Monthly Archives: October 2013

Illustrator!

 Playing around, creating new images with Illustrator. A lot of time has passed and I’m looking forward to getting really busy soon.

Akomi

Advertisements

Closer

 Soon, it’ll be time for me to get busy with all the bodybuilders I’m going to be drawing. I can’t wait! In the meantime, I’ve close to finding the winner for my muse contest. In the meantime, here’s a picture I did based on a photo by a friend, Seawolf, on deviantart. Enjoy!

flow

Muse of the Month Contest!

bright-eyes_web

I STILL don’t know how I got that look with the hair, lol

Great news! I’m starting a new thing on my blog called “muse of the month”! In other words, you guys are going to make suggestions about a drawing for me to work on and I’ll show you the steps and discuss it, leading up to the finished piece! So basically it’ll be a tutorial my readers come up with! How cool is that?

With my growing workload, once a month is about as often as I can pull this off. but as you write in with your suggestions, I’ll read them and decide. Of course your name or handle will be mentioned as the spark for my art. So get into your imagination and let’s give it a whirl! Oh, one more thing; family photos, if done, will not be formal. They will be changed but familiar. So if you don’t mind seeing your mom and dad as one of the Herculoids, let’s do this!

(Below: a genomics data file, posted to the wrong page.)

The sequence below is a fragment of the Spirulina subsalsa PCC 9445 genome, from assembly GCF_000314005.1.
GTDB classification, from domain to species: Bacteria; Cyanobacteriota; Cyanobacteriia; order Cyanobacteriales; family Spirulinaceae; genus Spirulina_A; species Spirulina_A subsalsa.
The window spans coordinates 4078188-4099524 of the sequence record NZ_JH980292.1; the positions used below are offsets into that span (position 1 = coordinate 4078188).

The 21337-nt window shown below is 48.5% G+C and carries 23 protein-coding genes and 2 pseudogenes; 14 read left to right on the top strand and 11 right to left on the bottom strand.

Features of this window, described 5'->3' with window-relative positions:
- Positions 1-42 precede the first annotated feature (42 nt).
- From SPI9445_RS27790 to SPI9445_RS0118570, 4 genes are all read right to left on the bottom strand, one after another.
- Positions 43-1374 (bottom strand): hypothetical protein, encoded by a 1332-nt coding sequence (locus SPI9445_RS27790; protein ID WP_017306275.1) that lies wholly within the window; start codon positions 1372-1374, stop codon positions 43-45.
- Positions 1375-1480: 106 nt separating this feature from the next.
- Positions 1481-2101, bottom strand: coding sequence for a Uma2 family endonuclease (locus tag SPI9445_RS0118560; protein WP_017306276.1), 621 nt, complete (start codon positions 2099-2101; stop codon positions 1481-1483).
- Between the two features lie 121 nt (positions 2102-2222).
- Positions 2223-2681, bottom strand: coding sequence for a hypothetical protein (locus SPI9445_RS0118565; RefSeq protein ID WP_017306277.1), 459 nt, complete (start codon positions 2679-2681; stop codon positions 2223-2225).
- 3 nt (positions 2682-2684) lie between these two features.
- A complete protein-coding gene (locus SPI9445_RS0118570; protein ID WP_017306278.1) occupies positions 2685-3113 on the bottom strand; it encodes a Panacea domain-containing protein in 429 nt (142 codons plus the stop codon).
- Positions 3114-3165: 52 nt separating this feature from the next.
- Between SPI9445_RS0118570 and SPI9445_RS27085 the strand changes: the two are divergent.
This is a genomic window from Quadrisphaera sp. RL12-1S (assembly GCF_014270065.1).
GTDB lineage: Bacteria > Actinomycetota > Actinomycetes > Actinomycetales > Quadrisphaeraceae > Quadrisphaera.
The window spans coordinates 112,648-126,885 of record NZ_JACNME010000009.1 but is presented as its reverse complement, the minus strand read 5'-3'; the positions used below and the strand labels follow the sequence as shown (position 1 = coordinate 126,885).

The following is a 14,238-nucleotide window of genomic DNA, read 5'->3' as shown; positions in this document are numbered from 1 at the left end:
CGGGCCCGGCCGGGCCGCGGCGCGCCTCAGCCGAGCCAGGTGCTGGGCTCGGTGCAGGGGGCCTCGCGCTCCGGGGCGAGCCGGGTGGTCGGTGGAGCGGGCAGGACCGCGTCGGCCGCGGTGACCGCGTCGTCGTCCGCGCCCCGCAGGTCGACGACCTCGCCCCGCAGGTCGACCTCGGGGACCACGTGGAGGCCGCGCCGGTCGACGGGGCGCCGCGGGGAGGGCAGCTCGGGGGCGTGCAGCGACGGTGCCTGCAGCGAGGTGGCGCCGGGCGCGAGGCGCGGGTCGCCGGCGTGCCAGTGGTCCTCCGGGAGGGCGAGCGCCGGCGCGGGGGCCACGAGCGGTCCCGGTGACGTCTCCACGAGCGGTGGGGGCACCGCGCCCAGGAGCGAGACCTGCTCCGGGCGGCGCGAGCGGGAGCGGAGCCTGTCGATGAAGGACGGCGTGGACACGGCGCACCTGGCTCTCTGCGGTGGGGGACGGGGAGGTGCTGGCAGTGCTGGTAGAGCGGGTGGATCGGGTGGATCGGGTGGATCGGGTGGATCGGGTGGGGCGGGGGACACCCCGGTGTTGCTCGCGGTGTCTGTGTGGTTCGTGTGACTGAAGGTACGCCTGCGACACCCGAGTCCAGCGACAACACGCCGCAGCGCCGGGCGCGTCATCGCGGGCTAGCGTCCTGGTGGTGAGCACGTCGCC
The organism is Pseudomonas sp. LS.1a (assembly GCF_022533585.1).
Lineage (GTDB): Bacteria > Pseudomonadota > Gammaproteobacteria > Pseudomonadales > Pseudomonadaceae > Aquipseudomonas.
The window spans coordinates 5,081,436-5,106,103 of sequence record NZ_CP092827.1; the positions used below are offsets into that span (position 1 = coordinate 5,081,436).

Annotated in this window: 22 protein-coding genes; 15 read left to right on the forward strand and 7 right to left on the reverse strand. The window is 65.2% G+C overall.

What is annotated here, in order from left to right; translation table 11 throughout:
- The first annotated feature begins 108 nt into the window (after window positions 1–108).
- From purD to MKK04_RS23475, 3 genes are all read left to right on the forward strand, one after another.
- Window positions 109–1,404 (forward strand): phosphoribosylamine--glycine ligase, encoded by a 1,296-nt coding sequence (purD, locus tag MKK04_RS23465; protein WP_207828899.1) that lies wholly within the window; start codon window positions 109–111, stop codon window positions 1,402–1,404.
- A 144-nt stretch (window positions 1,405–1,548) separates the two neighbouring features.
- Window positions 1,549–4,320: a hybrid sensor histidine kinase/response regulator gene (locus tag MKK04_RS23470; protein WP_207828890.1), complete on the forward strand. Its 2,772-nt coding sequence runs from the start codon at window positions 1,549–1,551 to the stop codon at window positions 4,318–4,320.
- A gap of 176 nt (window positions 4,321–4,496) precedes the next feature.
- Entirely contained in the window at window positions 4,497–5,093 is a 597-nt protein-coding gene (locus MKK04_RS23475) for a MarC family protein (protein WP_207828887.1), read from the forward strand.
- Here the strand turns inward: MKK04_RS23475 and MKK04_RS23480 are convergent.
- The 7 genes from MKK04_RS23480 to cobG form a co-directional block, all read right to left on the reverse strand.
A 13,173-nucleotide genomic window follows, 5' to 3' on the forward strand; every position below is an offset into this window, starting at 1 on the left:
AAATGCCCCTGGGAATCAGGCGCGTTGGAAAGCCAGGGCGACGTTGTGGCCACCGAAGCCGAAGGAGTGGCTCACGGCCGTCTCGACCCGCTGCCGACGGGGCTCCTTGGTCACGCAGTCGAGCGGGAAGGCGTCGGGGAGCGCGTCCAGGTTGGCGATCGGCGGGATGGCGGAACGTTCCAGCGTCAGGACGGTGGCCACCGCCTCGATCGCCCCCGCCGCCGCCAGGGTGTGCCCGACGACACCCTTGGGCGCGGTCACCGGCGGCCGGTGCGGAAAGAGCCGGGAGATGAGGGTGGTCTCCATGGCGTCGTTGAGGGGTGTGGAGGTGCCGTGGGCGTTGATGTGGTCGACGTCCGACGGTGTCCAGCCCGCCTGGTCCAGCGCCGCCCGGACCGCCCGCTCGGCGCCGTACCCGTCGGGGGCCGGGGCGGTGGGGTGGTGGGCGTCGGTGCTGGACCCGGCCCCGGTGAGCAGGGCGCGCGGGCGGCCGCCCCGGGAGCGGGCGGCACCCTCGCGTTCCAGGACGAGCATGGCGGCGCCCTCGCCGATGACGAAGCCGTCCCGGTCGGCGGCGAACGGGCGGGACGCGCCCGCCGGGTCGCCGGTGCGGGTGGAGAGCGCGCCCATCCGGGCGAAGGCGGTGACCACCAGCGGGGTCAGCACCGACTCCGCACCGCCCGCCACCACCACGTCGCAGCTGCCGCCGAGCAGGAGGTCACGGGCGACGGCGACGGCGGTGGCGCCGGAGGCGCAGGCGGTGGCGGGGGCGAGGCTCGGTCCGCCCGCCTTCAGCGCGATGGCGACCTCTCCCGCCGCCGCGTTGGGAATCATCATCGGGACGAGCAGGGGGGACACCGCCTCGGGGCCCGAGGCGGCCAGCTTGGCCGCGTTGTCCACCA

Taking steps

Heath_breakdown

for smudging, I built my own brush

 

Since I’m starting to get ” how to” questions, I hope these pic that I’ve made will help. For shading I never use the dodge or burn tool, preferring instead to use smudging. With about 52% opacity on the tool I get a fairly sketchy look. To me it feels more like actual drawing that way. I used to until recently lay down the mid tone first, then add the shadow or highlight later. nowadays I start from the darkest. I do this by squinting at my subject and dividing the lighting into three layers.

when I need an inbetween color I take my brush tool reduce its hardness to zero, opacity to 34% and slowly add a bit of each color until I get the one I need. Its hard to explain, but if you look at my piece called Baklumps you should see an example of the technique in the corner of that pic.